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By Renee Nat

With no classes, no homework and no foreseeable solution to the strike, some York University students think Ryerson may have the answers to their problems.

“As far as I’m concerned, we’re being ripped off by York,” said Brandon Duncan, a third-year nursing student at York. “I knew my program was offered at Ryerson, so I tried transferring.”

Duncan is one of many York University students who recently flooded Ryerson admissions and recruitment, looking to transfer universities. Ryerson admissions said the number of inquiries regarding undergraduate transfers from York have greatly increased this year.

CUPE 3903, the union representing York teaching assistants, faculty members and graduate students, have been on strike since Nov. 6, canceling classes for 50,000 students.

“York students are considering their options. They want to see how to go about transferring and some will transfer and others may decide to stay at York depending on the resolution of the strike,” said Charmaine Hack, Ryerson’s associate registrar and director of admissions and recruitment.

“The longer the strike goes on, the more phone calls we get.”

Ryerson President Sheldon Levy doesn’t necessarily see the influx of students from York as a good thing.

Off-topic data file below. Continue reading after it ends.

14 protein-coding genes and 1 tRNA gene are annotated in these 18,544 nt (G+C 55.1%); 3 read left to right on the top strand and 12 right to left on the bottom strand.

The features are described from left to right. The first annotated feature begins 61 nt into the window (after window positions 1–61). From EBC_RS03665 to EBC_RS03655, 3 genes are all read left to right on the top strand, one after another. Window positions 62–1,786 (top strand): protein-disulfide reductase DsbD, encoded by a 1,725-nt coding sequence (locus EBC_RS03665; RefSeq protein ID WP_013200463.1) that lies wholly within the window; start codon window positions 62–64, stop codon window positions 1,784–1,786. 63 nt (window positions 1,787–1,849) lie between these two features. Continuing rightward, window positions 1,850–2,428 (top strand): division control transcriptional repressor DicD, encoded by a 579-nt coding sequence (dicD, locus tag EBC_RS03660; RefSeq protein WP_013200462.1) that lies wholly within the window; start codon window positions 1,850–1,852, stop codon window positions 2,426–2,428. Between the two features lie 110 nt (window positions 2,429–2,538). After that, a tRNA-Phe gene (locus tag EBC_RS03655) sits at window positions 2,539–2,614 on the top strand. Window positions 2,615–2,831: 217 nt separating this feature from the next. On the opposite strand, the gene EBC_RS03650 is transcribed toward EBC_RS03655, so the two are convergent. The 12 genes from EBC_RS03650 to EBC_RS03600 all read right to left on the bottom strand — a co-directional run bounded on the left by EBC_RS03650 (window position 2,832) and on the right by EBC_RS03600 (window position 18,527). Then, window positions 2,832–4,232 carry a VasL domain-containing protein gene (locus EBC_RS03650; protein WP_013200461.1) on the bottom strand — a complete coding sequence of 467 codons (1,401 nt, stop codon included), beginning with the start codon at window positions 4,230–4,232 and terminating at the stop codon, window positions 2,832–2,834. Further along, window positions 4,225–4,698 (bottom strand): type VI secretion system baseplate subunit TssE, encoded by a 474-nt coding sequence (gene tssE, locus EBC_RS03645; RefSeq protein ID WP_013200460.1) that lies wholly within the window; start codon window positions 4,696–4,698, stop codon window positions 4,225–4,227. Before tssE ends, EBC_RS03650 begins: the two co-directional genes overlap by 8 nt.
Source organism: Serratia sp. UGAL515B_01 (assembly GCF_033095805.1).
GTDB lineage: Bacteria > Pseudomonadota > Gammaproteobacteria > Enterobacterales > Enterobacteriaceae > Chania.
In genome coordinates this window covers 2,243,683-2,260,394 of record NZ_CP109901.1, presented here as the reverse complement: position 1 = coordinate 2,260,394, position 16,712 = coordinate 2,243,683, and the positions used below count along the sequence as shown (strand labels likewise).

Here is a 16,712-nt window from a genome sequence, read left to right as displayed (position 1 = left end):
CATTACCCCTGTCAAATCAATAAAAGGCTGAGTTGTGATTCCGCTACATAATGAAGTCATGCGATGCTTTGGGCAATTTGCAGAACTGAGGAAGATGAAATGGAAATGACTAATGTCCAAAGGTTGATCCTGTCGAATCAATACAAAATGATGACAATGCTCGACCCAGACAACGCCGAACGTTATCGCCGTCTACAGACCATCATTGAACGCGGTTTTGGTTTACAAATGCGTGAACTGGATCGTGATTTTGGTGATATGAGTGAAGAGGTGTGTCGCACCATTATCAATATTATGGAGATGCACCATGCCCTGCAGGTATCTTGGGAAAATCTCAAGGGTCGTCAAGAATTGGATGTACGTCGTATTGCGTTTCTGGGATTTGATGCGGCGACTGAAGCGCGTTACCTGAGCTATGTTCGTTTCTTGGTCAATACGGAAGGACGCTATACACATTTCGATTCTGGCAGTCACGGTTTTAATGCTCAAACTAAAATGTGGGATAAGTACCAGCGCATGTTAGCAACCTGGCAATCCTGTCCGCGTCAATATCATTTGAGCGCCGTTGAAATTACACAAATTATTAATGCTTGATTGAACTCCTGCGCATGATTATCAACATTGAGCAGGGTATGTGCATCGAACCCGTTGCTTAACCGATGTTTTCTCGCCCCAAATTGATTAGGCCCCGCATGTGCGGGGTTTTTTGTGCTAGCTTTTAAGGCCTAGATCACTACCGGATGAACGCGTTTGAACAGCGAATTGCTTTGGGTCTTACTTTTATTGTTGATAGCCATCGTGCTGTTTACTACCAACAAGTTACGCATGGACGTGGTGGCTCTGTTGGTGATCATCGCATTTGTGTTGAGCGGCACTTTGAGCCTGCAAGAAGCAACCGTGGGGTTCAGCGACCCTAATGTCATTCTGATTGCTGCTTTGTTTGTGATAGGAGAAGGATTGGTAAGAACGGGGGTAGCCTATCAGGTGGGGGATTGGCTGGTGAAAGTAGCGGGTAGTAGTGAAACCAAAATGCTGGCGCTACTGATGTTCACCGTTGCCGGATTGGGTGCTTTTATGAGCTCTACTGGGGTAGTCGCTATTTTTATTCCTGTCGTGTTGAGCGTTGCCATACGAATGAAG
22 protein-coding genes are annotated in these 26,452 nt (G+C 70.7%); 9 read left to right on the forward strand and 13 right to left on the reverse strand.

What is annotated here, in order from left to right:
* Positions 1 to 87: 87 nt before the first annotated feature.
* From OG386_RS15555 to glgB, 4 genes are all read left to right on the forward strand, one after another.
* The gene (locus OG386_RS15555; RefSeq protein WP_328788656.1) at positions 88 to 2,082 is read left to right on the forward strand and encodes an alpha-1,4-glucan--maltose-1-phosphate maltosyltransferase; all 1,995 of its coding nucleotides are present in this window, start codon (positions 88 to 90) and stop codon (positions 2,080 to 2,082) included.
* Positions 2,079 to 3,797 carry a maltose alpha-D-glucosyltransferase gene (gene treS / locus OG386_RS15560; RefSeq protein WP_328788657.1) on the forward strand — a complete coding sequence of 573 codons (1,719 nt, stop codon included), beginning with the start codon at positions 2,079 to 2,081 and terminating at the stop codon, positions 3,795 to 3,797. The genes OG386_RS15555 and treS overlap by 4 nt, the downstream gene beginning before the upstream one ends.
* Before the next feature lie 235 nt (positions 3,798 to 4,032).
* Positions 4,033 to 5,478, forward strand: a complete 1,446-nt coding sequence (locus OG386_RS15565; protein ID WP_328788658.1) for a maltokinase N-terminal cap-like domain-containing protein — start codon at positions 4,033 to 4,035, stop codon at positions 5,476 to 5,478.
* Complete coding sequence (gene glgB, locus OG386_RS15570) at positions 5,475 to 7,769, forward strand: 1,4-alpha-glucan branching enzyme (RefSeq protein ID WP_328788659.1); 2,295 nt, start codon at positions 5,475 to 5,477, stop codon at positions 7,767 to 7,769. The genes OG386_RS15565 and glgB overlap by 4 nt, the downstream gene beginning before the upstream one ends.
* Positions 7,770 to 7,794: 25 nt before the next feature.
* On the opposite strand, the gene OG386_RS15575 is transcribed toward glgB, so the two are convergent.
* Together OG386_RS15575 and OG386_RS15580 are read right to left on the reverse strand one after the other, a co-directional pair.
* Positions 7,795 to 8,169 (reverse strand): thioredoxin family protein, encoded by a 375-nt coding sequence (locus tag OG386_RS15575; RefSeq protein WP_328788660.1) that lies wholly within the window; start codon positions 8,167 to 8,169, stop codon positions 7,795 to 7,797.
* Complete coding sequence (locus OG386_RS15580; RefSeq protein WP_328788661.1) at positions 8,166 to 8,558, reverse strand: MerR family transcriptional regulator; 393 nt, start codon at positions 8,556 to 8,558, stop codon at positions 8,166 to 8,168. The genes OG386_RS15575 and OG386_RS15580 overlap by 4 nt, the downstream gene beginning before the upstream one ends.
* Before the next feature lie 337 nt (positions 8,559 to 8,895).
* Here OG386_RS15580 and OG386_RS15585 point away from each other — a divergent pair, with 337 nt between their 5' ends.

“What pleases us more than anything is for the strike to be settled at York, for York to get as quickly back to its academic business,” he said.

Students are too late to transfer for the current Winter semester and can apply for a Fall 2009 start. Meanwhile, interested York students can take courses through the Chang School of Continuing Education.

Dasha Rodina, a third-year student, said that she can’t picture going back to York.

Having previously taken summer courses at Ryerson, she is thinking of returning.

“York has lost its prestige. People are right to leave. I’m just not sure my courses are all transferable and York administration has been less than helpful to me in the past,” said Rodina.

Ryan Wilson, a third-year criminology student at York, said he believes transferring while the strike is on-going is not a good idea and would prefer to wait it out.

“The optimal resolution would be that the union receives more or less what it’s asked for, that students can finish their fall semester, and that students could get a refund on their winter term,” he said.

York University recently asked the Ontario Ministry of Labour to force a vote on offer made by the school on January 7. The offer included a threeyear 11 per cent increase in overall wages and benefits.

If it passes, this could end the strike. If not, Ryerson admissions may get busier.

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